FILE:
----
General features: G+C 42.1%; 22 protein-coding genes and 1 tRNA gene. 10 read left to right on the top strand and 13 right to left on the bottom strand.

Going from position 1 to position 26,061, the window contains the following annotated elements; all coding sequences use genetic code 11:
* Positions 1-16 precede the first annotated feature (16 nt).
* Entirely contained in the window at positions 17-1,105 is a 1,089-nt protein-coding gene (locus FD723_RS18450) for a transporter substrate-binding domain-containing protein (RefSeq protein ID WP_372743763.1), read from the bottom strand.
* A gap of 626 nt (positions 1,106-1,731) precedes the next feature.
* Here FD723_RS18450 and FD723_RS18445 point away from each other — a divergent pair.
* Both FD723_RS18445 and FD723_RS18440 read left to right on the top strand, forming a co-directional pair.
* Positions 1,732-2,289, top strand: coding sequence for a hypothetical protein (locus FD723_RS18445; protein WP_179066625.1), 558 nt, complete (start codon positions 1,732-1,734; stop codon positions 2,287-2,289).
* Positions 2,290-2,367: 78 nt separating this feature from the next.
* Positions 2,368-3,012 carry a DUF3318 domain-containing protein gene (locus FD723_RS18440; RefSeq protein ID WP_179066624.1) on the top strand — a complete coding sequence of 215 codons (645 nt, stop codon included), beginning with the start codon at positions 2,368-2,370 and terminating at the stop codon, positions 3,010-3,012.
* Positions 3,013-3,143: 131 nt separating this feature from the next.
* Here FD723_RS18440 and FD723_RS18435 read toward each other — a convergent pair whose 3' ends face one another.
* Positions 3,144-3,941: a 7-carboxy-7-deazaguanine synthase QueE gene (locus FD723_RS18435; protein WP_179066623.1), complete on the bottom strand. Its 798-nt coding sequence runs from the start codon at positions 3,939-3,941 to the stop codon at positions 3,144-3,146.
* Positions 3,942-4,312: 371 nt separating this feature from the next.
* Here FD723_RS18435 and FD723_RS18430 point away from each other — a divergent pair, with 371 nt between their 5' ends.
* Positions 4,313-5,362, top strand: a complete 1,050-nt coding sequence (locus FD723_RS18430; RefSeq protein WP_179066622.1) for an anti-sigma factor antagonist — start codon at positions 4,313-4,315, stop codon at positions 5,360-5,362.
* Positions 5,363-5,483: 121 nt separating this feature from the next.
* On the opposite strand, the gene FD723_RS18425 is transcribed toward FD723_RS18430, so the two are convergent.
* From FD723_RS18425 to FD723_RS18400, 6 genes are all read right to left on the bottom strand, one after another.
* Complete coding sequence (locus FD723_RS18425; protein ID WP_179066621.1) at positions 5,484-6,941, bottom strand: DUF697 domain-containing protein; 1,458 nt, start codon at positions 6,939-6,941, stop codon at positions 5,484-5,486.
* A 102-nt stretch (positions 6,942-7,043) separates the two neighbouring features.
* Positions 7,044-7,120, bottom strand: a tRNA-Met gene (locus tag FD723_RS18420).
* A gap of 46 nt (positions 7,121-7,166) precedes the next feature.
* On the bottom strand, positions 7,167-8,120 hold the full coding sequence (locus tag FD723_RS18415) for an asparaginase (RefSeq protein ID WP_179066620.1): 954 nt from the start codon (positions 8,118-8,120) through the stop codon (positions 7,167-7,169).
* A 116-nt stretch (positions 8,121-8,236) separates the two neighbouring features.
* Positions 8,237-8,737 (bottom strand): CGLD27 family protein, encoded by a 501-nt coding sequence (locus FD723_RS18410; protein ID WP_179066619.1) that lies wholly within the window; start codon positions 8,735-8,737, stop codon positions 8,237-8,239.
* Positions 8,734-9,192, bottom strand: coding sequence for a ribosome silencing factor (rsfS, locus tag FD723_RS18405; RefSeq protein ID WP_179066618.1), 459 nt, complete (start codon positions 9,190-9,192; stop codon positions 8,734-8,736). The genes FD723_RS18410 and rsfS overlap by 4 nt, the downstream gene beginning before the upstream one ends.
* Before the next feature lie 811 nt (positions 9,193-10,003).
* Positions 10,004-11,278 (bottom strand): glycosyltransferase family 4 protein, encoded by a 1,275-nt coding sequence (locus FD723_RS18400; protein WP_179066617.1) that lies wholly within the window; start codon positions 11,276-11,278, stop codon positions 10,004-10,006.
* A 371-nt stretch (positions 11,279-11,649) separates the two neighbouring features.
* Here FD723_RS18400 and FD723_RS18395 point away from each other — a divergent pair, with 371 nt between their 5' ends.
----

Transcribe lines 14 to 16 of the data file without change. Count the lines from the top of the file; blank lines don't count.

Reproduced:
* Positions 3,942-4,312: 371 nt separating this feature from the next.
* Here FD723_RS18435 and FD723_RS18430 point away from each other — a divergent pair, with 371 nt between their 5' ends.
* Positions 4,313-5,362, top strand: a complete 1,050-nt coding sequence (locus FD723_RS18430; RefSeq protein WP_179066622.1) for an anti-sigma factor antagonist — start codon at positions 4,313-4,315, stop codon at positions 5,360-5,362.